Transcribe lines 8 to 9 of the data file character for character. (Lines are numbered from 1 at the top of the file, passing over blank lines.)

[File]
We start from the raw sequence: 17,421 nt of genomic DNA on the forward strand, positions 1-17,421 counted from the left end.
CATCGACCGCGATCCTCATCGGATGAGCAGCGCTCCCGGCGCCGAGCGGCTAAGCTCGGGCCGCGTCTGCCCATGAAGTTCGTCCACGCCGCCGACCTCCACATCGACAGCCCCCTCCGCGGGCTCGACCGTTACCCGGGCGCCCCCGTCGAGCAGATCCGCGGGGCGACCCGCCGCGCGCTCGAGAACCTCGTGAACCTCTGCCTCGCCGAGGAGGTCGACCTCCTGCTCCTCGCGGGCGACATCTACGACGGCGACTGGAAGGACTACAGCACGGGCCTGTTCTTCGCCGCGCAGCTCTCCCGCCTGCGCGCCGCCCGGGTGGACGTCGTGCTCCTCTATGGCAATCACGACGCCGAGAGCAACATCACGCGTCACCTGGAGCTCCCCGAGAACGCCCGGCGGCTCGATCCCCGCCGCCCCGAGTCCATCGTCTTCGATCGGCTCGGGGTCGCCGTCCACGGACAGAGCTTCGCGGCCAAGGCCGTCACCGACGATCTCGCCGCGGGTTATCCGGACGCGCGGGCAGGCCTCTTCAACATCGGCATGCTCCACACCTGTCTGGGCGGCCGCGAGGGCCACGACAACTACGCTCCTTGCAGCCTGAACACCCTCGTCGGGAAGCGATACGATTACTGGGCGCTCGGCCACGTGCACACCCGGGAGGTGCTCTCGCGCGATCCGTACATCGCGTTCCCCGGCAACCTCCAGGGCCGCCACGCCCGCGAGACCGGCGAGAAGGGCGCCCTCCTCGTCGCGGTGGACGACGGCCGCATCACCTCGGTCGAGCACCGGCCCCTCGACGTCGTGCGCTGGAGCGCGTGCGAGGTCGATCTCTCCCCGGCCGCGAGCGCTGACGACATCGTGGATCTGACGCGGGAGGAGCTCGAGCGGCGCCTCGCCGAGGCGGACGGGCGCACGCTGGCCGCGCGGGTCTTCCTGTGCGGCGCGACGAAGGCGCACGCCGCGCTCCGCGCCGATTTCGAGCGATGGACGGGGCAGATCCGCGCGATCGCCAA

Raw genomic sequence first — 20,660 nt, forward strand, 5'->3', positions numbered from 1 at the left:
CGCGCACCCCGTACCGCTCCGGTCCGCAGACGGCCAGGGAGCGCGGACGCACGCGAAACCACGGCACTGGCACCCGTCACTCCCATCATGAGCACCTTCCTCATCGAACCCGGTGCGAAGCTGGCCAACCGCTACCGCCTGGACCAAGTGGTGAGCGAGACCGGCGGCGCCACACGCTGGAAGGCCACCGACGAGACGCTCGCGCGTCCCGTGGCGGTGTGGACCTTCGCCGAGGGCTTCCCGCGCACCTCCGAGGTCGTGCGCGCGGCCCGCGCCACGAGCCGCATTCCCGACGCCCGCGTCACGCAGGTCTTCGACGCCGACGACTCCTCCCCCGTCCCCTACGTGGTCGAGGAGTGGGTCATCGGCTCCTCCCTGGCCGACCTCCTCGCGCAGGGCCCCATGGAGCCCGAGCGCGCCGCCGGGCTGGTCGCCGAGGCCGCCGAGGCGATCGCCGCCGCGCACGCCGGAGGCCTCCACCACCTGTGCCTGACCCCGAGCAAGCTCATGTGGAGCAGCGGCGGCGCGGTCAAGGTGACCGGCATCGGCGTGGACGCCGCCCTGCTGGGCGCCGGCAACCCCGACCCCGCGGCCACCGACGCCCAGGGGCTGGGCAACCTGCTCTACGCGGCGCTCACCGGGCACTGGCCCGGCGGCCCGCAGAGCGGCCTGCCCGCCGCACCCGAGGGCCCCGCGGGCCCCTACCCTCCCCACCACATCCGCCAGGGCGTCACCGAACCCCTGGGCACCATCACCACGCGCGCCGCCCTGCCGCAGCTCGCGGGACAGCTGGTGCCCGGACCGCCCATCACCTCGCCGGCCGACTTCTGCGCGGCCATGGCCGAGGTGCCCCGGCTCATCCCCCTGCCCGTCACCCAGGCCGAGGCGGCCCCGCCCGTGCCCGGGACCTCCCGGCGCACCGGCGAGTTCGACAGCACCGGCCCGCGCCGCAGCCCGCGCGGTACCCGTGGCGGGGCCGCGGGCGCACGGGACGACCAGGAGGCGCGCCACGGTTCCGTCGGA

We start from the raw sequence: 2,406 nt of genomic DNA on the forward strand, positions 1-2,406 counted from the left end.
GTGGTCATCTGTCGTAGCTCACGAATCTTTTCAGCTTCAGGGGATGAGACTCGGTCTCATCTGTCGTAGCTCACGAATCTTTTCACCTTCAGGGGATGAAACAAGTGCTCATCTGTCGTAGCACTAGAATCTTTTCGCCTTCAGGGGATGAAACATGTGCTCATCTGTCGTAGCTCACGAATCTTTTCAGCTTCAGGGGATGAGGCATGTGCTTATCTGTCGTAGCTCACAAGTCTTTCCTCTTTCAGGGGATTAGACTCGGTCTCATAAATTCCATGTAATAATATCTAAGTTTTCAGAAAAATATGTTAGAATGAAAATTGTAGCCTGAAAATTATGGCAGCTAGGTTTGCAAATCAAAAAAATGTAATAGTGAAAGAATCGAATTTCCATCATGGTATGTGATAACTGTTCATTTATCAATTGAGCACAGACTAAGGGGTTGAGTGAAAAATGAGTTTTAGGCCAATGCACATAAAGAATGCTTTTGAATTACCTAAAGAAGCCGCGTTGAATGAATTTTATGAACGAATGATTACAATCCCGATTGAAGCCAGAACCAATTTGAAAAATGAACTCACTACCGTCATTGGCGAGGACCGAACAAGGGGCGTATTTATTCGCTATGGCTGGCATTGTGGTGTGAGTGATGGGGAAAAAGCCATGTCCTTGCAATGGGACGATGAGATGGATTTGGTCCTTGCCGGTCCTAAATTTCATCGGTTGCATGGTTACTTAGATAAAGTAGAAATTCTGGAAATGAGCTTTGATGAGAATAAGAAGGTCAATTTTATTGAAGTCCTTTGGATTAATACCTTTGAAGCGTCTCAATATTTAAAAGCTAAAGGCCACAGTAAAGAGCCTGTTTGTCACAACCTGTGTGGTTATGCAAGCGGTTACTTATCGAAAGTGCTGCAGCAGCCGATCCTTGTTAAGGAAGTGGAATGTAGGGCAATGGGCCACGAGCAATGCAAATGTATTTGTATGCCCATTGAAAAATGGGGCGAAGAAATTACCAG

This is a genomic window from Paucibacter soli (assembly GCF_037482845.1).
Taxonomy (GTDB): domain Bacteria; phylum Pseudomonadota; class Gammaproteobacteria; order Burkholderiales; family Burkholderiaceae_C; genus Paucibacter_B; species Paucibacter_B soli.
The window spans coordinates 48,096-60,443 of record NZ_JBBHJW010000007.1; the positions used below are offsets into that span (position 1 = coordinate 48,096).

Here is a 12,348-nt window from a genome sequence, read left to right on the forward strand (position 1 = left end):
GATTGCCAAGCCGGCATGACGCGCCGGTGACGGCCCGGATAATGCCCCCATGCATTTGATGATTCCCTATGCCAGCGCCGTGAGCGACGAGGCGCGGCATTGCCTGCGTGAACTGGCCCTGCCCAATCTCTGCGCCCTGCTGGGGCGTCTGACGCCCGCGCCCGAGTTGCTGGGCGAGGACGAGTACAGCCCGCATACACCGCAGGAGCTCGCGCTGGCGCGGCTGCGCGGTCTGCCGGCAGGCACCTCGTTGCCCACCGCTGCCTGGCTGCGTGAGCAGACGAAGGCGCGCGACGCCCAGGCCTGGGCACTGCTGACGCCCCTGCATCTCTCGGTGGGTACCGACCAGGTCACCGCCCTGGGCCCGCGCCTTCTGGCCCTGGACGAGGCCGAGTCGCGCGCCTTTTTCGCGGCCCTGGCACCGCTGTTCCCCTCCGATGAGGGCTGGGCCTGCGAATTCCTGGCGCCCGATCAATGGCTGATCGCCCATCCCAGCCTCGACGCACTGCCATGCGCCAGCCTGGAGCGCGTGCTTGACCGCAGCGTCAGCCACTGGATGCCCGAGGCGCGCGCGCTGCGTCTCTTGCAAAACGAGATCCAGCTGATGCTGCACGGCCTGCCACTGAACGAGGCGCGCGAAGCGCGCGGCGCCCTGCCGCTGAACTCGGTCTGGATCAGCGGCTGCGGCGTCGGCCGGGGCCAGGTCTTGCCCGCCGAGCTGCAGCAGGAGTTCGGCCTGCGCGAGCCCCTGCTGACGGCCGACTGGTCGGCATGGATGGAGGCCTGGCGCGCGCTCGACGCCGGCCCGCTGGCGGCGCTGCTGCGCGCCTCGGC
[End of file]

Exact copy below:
Taxonomy (GTDB): domain Bacteria; phylum Pseudomonadota; class Gammaproteobacteria; order Burkholderiales; family Burkholderiaceae_C; genus Paucibacter_B; species Paucibacter_B soli.
The window spans coordinates 48,096-60,443 of record NZ_JBBHJW010000007.1; the positions used below are offsets into that span (position 1 = coordinate 48,096).